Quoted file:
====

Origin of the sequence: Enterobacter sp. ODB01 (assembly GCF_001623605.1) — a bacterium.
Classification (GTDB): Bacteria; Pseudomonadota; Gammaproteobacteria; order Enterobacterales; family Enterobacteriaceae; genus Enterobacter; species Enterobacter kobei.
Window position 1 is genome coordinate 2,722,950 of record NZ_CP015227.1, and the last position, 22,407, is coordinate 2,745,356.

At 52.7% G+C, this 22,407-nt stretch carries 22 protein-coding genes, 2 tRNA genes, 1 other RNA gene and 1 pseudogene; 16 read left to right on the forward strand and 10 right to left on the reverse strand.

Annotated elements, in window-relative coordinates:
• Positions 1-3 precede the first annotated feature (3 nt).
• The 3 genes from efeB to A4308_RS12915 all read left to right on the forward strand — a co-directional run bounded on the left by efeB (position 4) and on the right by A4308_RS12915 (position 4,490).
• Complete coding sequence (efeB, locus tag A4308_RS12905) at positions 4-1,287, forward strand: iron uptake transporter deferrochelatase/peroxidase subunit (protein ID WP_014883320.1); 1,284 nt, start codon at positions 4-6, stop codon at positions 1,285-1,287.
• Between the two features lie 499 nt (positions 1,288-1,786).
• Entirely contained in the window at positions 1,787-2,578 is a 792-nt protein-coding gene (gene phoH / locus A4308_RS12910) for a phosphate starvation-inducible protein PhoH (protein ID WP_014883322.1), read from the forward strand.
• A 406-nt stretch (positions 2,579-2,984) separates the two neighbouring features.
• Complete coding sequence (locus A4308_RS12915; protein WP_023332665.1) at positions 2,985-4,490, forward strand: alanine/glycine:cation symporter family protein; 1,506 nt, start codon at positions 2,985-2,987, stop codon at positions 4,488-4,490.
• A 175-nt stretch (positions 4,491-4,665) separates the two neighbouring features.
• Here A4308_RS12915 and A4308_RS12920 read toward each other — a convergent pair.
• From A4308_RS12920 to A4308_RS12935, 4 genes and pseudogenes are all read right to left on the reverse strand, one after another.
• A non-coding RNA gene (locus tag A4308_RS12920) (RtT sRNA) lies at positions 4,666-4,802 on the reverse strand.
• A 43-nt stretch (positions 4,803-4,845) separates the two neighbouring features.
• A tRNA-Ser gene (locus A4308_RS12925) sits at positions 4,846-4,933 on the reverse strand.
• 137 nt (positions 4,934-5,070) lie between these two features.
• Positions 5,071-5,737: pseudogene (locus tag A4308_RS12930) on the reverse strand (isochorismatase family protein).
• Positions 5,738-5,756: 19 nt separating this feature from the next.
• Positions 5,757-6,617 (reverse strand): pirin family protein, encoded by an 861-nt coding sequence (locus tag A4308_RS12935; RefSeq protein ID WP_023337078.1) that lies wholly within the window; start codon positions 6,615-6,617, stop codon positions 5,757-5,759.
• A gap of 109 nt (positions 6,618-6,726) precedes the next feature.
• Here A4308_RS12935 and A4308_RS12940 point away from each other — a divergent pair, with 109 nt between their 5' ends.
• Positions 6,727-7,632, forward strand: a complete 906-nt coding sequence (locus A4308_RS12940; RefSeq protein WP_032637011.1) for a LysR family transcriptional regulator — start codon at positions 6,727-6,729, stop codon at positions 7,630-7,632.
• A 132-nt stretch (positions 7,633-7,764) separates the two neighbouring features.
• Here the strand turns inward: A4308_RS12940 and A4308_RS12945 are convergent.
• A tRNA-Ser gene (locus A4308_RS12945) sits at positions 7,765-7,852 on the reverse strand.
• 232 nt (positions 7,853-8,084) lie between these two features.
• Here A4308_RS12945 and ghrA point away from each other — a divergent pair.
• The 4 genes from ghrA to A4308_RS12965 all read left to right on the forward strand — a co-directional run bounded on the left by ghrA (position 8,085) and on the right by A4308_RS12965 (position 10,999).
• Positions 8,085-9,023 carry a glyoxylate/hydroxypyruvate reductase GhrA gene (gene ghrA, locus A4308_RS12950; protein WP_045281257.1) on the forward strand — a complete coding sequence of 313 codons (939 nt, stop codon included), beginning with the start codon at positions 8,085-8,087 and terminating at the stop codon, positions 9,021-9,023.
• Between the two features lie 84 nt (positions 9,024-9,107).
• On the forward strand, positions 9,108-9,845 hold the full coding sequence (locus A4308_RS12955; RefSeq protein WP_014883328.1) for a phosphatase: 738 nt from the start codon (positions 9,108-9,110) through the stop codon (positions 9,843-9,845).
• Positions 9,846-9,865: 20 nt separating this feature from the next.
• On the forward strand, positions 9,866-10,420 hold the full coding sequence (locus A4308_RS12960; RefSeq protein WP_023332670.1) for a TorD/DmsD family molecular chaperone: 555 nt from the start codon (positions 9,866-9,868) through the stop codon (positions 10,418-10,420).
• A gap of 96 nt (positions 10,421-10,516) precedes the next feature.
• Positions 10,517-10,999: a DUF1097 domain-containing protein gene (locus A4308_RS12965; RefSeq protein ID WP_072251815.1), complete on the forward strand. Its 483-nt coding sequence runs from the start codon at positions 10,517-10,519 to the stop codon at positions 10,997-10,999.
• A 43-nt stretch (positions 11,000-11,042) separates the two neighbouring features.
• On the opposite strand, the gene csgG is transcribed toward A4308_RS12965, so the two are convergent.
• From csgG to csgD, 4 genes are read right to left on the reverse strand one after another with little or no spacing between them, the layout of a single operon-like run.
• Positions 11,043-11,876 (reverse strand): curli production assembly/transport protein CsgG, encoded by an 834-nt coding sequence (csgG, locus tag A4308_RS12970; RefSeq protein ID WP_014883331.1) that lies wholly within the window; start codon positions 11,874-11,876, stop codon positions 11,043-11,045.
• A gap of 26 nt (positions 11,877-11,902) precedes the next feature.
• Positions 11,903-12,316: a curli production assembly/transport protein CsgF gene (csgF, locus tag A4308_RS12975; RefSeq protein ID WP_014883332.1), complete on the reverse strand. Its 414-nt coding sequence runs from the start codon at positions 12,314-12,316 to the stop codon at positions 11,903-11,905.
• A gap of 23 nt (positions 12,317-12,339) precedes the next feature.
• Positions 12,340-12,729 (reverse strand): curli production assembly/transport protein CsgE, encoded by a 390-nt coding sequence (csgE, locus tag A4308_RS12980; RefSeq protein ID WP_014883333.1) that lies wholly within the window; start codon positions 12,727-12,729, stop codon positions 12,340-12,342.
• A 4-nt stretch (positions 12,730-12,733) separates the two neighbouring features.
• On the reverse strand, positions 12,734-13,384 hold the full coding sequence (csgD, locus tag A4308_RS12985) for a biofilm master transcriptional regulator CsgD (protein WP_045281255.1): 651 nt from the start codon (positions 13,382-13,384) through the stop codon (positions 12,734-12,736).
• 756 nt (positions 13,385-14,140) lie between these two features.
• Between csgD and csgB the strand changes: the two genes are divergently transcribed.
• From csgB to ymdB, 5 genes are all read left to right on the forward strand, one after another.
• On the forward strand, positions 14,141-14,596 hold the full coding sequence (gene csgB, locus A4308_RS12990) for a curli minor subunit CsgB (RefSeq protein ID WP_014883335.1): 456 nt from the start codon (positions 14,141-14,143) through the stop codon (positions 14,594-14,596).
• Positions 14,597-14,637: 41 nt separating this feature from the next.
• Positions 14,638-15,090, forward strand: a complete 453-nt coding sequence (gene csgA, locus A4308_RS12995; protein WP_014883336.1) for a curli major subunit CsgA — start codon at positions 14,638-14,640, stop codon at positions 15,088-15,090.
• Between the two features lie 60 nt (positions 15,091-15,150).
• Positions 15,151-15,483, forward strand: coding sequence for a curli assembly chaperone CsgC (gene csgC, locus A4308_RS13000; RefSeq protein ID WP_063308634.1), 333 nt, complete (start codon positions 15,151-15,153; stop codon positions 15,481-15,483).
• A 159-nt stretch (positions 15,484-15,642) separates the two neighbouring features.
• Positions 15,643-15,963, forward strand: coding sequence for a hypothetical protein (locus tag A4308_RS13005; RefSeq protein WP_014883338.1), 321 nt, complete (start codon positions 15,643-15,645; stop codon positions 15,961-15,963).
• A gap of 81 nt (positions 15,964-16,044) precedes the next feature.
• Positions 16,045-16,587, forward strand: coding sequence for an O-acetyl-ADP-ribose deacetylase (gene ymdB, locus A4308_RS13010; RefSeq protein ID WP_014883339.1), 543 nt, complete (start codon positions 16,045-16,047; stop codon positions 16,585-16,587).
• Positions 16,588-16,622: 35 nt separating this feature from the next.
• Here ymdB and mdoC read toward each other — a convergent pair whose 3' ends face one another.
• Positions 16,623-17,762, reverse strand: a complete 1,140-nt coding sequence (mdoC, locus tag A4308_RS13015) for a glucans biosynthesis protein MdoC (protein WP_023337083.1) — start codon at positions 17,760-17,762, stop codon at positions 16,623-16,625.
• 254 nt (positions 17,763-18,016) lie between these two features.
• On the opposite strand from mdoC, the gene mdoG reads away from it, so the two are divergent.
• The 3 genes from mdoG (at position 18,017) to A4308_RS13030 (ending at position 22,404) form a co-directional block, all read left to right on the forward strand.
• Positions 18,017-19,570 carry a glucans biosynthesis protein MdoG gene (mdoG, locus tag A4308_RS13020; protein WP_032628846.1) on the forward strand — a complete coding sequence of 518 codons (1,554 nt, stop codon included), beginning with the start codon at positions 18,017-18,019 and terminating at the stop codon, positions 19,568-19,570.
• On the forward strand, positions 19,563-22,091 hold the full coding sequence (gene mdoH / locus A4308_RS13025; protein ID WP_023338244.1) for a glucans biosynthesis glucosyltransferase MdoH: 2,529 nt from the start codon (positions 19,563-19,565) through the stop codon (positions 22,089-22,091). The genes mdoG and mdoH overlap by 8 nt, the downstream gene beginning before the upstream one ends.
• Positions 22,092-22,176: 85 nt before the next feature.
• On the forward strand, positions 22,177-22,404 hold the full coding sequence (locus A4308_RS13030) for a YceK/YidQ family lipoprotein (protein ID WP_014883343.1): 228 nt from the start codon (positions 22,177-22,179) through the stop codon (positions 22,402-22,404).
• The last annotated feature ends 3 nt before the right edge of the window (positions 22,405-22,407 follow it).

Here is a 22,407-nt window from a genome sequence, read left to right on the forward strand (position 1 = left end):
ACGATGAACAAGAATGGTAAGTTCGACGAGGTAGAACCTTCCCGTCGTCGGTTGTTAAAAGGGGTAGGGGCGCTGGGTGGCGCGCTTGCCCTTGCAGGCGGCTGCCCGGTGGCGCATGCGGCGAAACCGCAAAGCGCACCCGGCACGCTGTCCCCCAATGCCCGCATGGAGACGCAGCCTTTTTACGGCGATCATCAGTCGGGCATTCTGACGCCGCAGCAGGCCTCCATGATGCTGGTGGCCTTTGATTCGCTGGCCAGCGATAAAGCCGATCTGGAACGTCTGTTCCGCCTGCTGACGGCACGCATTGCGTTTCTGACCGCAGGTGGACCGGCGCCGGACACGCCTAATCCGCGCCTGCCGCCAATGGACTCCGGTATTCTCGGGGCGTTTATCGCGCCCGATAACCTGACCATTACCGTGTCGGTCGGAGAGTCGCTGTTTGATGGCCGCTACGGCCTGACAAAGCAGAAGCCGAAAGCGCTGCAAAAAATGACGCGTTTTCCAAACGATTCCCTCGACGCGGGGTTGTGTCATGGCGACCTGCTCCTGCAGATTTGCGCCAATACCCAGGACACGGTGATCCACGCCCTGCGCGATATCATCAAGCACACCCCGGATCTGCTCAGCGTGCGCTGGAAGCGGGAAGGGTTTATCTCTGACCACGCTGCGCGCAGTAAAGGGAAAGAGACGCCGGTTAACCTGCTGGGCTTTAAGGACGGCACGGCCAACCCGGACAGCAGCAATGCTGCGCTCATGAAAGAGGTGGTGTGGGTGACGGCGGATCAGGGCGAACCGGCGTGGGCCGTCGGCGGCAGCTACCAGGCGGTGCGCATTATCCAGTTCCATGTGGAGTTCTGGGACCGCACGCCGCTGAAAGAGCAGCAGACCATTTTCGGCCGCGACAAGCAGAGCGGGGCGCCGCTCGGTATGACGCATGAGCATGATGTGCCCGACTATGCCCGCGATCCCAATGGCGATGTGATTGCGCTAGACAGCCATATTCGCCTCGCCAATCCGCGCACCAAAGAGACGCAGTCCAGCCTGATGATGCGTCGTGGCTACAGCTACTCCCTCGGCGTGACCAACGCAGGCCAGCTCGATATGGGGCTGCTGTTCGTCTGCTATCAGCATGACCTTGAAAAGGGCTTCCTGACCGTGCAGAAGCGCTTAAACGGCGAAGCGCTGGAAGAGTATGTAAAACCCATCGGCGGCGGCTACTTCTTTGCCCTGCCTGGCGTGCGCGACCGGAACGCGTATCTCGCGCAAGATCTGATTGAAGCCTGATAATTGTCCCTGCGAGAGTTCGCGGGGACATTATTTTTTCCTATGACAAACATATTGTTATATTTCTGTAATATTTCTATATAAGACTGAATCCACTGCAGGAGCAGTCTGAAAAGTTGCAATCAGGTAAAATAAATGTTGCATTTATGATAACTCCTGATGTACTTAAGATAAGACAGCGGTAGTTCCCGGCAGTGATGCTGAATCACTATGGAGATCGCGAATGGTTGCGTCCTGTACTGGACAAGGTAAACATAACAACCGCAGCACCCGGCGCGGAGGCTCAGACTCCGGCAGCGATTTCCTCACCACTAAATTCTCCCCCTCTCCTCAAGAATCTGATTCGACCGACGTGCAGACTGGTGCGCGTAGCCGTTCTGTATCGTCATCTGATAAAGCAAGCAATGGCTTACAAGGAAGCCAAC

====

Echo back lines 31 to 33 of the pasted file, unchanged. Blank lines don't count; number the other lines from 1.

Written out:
• The 4 genes from ghrA to A4308_RS12965 all read left to right on the forward strand — a co-directional run bounded on the left by ghrA (position 8,085) and on the right by A4308_RS12965 (position 10,999).
• Positions 8,085-9,023 carry a glyoxylate/hydroxypyruvate reductase GhrA gene (gene ghrA, locus A4308_RS12950; protein WP_045281257.1) on the forward strand — a complete coding sequence of 313 codons (939 nt, stop codon included), beginning with the start codon at positions 8,085-8,087 and terminating at the stop codon, positions 9,021-9,023.
• Between the two features lie 84 nt (positions 9,024-9,107).